When your business begins to experience serious business debt problems and the overall debt is accumulating far faster than the business assets, you may want to consider the protection afforded by filing for bankruptcy. The United States bankruptcy statutes and court filings are designed to aid persons who want to pay their accumulated business debt, but are not able to do so. Before you file a bankruptcy petition is it important that you enlist the advice of a business debt management consultant to determine whether a different form of business debt program may not be a better choice. A businesses debt consolidation or a debt settlement may provide the relief that the business needs without formally petitioning for bankruptcy.
At any rate, meeting with a business debt management consultant is a requirement of filing for chapter 11 business debt protection. If, in the course of this counselling, a business management plan is developed, a copy of it must be filed alongside the chapter 11 bankruptcy protection.
It is important to understand the difference in the protection the bankruptcy court provides. Chapter 13 is aimed to protect individuals who have an ensured wage from their creditors’ attempts to collect their debts for three years. It is designed to give debtors the designated 3 year time period to make scheduled repayment to the creditors without being bothered by creditor attempts at collection and without penalty or further accrued interest. Chapter 13 has a debt limit of $175,000 of debt and it may be extended to individuals who operate a business.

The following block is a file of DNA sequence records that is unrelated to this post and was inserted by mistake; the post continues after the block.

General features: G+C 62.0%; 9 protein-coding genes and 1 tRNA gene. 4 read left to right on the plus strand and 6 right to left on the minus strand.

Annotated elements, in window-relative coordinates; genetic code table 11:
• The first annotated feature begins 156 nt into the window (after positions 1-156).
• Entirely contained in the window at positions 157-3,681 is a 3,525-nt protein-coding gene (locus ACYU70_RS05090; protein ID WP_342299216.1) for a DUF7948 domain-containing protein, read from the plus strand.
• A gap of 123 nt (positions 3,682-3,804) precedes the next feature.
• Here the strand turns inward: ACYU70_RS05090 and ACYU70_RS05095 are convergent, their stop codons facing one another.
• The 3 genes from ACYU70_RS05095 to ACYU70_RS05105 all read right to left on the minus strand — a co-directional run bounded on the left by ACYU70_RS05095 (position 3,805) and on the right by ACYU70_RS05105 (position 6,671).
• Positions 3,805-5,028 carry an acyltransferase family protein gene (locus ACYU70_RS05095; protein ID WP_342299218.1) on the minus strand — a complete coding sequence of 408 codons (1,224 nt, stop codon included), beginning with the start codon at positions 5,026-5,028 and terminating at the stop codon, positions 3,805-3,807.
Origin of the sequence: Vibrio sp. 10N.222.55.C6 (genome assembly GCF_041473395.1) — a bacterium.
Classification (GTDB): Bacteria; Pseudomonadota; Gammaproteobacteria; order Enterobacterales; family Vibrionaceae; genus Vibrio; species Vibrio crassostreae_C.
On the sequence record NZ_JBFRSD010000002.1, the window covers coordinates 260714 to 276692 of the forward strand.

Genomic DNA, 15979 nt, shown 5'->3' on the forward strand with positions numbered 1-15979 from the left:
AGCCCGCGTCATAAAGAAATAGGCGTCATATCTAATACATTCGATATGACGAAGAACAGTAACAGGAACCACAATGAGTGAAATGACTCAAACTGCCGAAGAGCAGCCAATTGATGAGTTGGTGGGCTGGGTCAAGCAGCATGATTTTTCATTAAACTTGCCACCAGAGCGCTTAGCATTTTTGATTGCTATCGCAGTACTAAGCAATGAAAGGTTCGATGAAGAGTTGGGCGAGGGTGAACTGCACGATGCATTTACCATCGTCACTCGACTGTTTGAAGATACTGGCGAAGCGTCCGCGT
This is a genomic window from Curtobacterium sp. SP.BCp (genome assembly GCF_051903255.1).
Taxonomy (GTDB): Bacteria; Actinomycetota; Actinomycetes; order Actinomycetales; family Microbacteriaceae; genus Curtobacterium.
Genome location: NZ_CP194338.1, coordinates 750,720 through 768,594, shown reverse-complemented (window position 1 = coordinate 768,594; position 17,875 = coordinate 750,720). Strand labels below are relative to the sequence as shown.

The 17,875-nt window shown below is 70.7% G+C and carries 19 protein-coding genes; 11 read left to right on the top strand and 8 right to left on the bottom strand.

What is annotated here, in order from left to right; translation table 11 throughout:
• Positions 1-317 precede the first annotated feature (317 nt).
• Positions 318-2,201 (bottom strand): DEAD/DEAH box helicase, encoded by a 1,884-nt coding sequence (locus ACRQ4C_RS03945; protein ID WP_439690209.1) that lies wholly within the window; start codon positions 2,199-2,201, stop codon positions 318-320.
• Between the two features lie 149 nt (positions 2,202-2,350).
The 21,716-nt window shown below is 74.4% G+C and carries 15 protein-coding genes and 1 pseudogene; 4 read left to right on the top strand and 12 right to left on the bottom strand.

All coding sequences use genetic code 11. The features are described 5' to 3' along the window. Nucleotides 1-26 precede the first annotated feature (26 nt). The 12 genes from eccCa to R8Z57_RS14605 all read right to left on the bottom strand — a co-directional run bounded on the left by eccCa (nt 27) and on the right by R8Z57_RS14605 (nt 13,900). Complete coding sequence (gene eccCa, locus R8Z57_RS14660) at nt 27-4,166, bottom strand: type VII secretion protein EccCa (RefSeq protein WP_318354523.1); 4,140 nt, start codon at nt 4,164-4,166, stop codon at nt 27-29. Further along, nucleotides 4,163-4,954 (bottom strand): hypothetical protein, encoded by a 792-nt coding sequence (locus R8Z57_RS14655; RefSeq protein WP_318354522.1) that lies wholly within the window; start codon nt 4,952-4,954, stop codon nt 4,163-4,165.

However the primary bankruptcy tool that has been designed to afford relief to those with significant business debt is the chapter 11 business bankruptcy plan. In order to file a chapter 11 business bankruptcy petition the individual must provide proof that a debt management professional has been consulted. If a debt management plan has resulted from that meeting, it will be filed with the petition. There is a $1000 basic filing fee for a chapter 11 business bankruptcy, plus additional small fees that must be paid at the time of filing. When the plan outlined in the chapter 11 business bankruptcy is approved by the court, the assets of the business will be placed in receivership or under the guidance of a court appointed conservator who will supervise the manner in which the business assets will be utilized to repay the debts of the business. A debt repayment plan will be formulated by the conservator and will have to be strictly adhered to. A business bankruptcy that is given chapter 11 protection is not an erasure of the business’ debts; it is a strict schedule that is worked out whereby the business operator repays the debts of the business within his or her capacity.
The decision to try to seek protection from business debts by filing a business bankruptcy is best made with the advice of a business debt management consultant. A business bankruptcy may not offer the business debt protection that the business really requires. It may be that other options available to resolve business debt are better choices to alleviate those pressures from creditors without placing the business in an inoperable position. Speak with a qualified and experienced business debt management consultant about the other options available to address business debt. It may be that a business debt consolidation or a business debt resolution may be a better overall choice.
Additionally, there are many types of small business loan plans that are available to that may be enough to take a business over the rough patches and continue to stay in operation, thus providing the owner with an income and the community with a useful service.
A chapter 11 or 13 business bankruptcy should be a measure of last resolve that is used only after all other options have been explored and eliminated.
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by Debbie WhiteTags: business debt management, chapter 11 bankruptcy, chapter 11 bankruptcy protection, debt management plan, debt management professional